Beesource Beekeeping Forums banner

1 - 9 of 9 Posts

·
Registered
Joined
·
49 Posts
Discussion Starter #1
Last winter we lost two colonies that each still had about 40 pounds of honey. What they didn't have was any pollen. Both colonies had Russian queens. I had included pollen patties in their candy board and had also fed them dry pollen in empty frames - they would have none of it. Does anyone know of a pollen substitute that is 1) good for the bees (and not like giving a starving man a Twinkie) and 2) a substance they are willing to eat? Winter is fast approaching here in New Hampshire and I would like to have some feed that they will eat in case the same thing happens. It may not, as we've had a wonderful summer with lots of pollen rich flowers - and a field of buckwheat is newly in bloom. But - I sure hate to open a colony and find the larvae and bees starved for lack of pollen. Any suggestions would be welcome. Thank you. Clairmont
 

·
Registered
Joined
·
11,376 Posts
I regularly have bees make winter with not a cell of pollen in the hive. Not ideal, but pollen is not consumed a lot in winter.

Although it would be a good thing to stack them with pollen prior to winter, it could have been something else killed your bees.
 

·
Super Moderator
Aylett, VA 10-frame double deep Langstroth
Joined
·
6,297 Posts
I keep a feeder out all autumn stocked with UltraBee from Mann Lake. If the bees need it, they will take it. Pollen patties do not get stored so you need to have the dry powder available. The bees start brooding again long before the red maples come out so a source of protein is important here.
 

·
Registered
Joined
·
5,283 Posts
...... But - I sure hate to open a colony and find the larvae and bees starved for lack of pollen. Any suggestions would be welcome. Thank you. Clairmont
The more regular problem is - excessive pollen that plugs up the combs.
I harvest such pollen.
At least in my location, people usually looking for ways to get rid of old pollen.
Almost want to think this "missing pollen" problem could be a management problem maybe?
How is it there is no pollen flow in your location?
 

·
Registered
Joined
·
2,772 Posts
They mostly consume stored honey to keep warm in Winter, then use up any pollen as soon as they find a pollen source in the early Spring when they begin brooding up, but not all bees are alike. Italian honeybees tend to lay eggs anytime they have honey and pollen, but your Siberian ("Russian") honeybees tend to cluster in a very small Winter colony and make no brood until later in the Spring than most other bees.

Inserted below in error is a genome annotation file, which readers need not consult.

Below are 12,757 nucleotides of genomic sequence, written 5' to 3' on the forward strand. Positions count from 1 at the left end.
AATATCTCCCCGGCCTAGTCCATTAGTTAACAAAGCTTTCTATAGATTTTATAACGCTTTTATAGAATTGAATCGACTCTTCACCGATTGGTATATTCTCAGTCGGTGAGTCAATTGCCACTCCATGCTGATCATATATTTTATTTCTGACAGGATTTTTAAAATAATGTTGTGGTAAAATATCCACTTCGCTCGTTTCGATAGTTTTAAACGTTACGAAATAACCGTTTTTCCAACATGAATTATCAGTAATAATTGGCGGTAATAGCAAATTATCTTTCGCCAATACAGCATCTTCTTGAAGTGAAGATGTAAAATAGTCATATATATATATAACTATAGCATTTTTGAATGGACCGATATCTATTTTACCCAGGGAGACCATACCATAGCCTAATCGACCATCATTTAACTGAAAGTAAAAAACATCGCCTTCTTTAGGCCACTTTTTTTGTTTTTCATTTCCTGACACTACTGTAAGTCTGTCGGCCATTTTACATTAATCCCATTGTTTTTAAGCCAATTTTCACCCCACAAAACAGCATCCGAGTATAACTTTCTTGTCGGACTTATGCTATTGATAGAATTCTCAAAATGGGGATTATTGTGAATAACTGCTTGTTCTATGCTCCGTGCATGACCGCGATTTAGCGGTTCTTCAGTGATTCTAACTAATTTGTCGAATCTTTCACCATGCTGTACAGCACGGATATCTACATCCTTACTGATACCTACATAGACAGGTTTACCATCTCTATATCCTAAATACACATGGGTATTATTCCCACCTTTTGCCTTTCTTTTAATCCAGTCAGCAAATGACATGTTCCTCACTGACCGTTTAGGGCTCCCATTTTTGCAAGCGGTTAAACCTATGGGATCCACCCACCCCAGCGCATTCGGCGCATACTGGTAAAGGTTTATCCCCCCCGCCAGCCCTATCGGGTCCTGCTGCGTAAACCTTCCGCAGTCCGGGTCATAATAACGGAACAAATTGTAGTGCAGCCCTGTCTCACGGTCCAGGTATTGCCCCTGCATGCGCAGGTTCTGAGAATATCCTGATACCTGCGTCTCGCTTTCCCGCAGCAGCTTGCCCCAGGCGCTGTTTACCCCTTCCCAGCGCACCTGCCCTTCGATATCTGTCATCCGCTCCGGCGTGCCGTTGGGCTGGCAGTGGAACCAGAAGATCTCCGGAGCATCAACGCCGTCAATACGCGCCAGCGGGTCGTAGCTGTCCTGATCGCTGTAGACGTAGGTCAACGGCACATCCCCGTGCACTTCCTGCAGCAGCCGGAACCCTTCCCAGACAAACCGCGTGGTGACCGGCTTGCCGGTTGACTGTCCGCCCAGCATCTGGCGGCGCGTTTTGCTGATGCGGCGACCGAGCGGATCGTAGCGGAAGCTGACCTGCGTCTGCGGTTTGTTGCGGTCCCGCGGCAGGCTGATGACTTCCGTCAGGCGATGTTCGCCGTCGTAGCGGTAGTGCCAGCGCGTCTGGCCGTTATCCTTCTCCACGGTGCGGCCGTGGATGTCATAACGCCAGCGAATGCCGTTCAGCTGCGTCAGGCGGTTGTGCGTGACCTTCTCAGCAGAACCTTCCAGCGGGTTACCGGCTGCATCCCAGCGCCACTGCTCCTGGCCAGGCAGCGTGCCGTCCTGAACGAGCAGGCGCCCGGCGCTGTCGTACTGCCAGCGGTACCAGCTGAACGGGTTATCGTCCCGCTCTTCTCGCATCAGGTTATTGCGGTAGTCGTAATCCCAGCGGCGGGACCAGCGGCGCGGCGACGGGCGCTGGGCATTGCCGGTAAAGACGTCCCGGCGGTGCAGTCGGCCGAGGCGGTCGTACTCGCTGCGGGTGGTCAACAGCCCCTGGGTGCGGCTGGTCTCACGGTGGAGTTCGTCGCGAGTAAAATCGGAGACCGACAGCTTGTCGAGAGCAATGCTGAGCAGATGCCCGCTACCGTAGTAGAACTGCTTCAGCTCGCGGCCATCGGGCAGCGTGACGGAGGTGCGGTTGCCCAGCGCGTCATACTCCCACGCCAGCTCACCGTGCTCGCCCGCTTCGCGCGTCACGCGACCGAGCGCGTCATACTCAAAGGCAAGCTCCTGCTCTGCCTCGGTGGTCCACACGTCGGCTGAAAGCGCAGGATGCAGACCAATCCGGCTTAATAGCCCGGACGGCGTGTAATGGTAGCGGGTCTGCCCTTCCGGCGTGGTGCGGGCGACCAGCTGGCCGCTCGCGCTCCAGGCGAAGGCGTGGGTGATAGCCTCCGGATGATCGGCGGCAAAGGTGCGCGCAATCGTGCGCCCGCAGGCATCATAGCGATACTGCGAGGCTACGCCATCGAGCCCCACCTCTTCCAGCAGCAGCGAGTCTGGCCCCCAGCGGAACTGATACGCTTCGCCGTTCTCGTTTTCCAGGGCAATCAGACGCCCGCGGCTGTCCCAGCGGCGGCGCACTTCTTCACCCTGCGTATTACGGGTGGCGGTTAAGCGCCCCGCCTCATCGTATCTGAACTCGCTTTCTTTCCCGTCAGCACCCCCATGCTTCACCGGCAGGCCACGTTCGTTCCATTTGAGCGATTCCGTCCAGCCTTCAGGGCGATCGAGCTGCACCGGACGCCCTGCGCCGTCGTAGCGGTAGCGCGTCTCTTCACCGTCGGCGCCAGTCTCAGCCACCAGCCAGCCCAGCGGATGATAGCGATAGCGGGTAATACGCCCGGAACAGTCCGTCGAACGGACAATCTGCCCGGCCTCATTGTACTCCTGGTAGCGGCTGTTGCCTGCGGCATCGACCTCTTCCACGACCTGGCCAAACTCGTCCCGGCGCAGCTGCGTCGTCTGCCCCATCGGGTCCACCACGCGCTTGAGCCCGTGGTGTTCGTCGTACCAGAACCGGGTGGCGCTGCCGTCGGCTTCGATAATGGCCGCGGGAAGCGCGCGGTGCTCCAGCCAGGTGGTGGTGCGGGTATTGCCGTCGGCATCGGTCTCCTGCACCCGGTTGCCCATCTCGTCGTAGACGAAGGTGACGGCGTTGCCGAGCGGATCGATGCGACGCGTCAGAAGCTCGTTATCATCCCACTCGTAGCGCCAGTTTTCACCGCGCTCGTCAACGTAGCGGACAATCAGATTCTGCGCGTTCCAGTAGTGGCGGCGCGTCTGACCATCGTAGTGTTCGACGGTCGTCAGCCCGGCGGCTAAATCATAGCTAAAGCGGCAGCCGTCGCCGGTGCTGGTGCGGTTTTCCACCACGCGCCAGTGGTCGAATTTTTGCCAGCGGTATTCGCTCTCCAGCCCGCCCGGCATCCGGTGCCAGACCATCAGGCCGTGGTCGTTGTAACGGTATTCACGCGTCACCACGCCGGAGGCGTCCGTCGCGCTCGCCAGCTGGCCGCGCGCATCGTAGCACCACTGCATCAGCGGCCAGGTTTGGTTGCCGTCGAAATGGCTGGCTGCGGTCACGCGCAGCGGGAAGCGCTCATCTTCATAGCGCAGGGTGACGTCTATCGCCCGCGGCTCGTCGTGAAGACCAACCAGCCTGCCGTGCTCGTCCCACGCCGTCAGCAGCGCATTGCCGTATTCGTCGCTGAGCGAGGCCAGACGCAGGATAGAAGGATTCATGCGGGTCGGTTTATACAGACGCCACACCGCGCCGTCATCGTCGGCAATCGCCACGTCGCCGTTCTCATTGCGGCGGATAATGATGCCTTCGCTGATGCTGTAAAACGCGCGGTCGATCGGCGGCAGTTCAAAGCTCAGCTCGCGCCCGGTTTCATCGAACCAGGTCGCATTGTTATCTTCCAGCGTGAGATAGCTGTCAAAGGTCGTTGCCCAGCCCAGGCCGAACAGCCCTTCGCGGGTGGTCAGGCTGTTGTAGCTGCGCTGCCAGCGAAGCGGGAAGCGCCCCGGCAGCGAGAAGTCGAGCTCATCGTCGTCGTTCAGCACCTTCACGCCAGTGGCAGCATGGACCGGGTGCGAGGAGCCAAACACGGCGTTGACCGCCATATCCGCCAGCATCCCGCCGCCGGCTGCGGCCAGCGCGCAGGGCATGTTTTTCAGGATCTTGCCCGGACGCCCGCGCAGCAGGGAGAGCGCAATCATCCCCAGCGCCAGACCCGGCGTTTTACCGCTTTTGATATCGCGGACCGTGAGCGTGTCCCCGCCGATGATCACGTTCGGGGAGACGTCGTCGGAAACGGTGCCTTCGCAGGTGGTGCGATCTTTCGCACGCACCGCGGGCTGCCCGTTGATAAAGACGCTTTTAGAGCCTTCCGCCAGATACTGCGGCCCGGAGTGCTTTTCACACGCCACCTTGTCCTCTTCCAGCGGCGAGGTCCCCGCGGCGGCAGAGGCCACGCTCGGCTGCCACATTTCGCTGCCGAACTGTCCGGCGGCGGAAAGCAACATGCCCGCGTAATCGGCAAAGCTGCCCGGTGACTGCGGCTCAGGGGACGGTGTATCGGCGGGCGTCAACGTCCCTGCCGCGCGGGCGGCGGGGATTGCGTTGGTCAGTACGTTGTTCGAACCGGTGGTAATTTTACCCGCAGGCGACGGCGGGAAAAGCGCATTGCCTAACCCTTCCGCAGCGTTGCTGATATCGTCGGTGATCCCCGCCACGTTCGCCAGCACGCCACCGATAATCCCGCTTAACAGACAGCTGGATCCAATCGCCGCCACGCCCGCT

In Fall, when preparing them for Winter, I'd offer them every kind of appropriate food and let them take what they will. As it gets cold go from 1:1 sugar water to 1 part water to 2 parts sugar. I usually add HBH to the liquid food. Once it starts threatening to freeze, do not feed any liquid food. Fondant and powder is better, also sugar bricks.

When they start coming out on foraging flights in the Spring and you see some come back in with Pollen, go ahead and give them pollen patties. I use Mega Bee, the original "Tucson Diet" developed by Dr. Gordon Wardell when he was at the Dyson Federal Bee Research Laboratory. It is still the best of the lot, although some of the knock-offs. like Ultra Bee, are pretty good.

If you seek to really understand The Winter preparation process, read Randy Oliver's "Fat Bees" articles in www.scientificbeekeeping.com In fact, he has 13 articles on bee nutrition, and another article comparing the pollen substitutes. It is from this experiment that I can say that MegaBee is the best - they bees in his group fed MegaBee had the fastest population recovery rate in the Spring buildup at the end of his experiment.
 

·
Registered
Joined
·
49 Posts
Discussion Starter #7
The more regular problem is - excessive pollen that plugs up the combs.
I harvest such pollen.
At least in my location, people usually looking for ways to get rid of old pollen.
Almost want to think this "missing pollen" problem could be a management problem maybe?
How is it there is no pollen flow in your location?
Last year the weather was unseasonably hot for us - 95 degrees for about 2 months and the plants just didn't do well. This year it's a different story - wonderful pollen available. Still, I want to have some supplements available for them should they need it. Thank you! for responding I appreciate it. c
 

·
Registered
Joined
·
49 Posts
Discussion Starter #9
Whey do you think it was the lack of pollen that killed them. How do you manage your mites? I would look at that first.
We treated for mites, there were no deformities i.e. wings and still you may very well have a point - that there was something else going on.
 
1 - 9 of 9 Posts
Top